[Haskell] Do the libraries define S' ?
David Menendez
zednenem at psualum.com
Thu Jul 8 20:36:57 EDT 2004
Conor T McBride writes:
> As some of you know, I like them a lot too. In fact, if you have a
> return-like thing and an ap-like thing, you can make fmap as well.
> (Note that the return for the environment monad is none other than
> S's best friend K.)
>
> So I got hacking, a little while ago...
>
> infixl 9 <%> -- my name for <# -- others have other names
> class Idiom i where
> idi :: x -> i x
> (<%>) :: i (s -> t) -> i s -> i t
>
> I call them idioms because it's like having the apparatus
> of applicative programming, just in a different (perhaps impure)
> idiom.
>
> [I only just found out that they show up under the name Sequence
> in the experimental Control.Sequence module. I should have known.
> It's part of the Arrow stuff, and these things are an interesting
> species of Arrow. As far as I know, it was Ross Paterson who
> identified them in the categorical jungle as weakly symmetric lax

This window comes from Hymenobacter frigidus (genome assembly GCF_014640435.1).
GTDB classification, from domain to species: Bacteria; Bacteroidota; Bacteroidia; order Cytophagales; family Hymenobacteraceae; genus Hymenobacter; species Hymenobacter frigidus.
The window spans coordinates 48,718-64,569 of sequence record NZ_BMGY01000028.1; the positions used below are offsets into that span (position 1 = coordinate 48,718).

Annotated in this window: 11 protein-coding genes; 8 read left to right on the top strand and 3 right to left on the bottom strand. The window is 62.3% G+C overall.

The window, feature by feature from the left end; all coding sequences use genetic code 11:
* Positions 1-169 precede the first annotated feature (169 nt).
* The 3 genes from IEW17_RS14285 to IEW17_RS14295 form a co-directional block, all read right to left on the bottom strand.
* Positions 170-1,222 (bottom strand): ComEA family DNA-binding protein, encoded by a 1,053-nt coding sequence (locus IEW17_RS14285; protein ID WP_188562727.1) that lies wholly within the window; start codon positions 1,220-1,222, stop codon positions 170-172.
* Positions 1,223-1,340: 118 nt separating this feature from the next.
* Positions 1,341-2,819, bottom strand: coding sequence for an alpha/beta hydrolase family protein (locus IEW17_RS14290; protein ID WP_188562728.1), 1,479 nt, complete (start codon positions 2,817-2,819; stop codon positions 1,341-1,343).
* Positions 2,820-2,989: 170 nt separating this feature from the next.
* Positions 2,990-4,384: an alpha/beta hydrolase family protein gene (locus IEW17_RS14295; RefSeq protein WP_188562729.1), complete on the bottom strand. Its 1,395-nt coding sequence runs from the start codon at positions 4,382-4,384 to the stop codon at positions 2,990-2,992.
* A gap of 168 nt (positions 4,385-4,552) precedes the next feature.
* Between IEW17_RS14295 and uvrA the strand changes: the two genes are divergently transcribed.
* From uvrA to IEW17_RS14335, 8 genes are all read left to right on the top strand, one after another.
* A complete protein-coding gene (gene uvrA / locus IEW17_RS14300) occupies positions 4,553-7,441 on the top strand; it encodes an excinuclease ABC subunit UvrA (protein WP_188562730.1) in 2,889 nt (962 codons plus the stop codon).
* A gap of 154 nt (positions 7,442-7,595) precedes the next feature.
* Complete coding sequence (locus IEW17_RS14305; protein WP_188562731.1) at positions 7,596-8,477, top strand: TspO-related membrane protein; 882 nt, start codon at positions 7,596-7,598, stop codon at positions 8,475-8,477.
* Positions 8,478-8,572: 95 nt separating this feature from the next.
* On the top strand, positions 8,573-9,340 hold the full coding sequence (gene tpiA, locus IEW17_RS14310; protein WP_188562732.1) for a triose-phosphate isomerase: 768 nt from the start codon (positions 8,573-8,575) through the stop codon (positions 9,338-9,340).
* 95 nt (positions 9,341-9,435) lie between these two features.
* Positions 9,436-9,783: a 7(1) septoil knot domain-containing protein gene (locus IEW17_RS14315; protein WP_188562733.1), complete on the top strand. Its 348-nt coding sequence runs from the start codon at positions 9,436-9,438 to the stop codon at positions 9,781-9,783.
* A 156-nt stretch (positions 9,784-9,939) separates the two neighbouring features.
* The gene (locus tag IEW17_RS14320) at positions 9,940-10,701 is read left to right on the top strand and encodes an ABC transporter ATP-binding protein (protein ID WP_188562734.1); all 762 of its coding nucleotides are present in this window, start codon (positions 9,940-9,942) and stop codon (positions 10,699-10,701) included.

> monoidal functors.]
I've also seen this referred to as a pointed functor[1] and a
premonad[2].
So here's yet another definition of Monad:
class Functor f where
fmap :: (a -> b) -> f a -> f b
class Functor p => Premonad p where
return :: a -> p a
class Premonad m => Monad m where
join :: m (m a) -> m a
(>>=) :: m a -> (a -> m b) -> m b
join m = m >>= id
m >>= k = join (fmap k m)
[1] Composing Monads Using Coproducts
<http://www.informatik.uni-bremen.de/~cxl/papers/icfp02.pdf>
[2] Composing Monads <http://www.cse.ogi.edu/~mpj/pubs/composing.html>
--
David Menendez <zednenem at psualum.com> <http://www.eyrie.org/~zednenem/>
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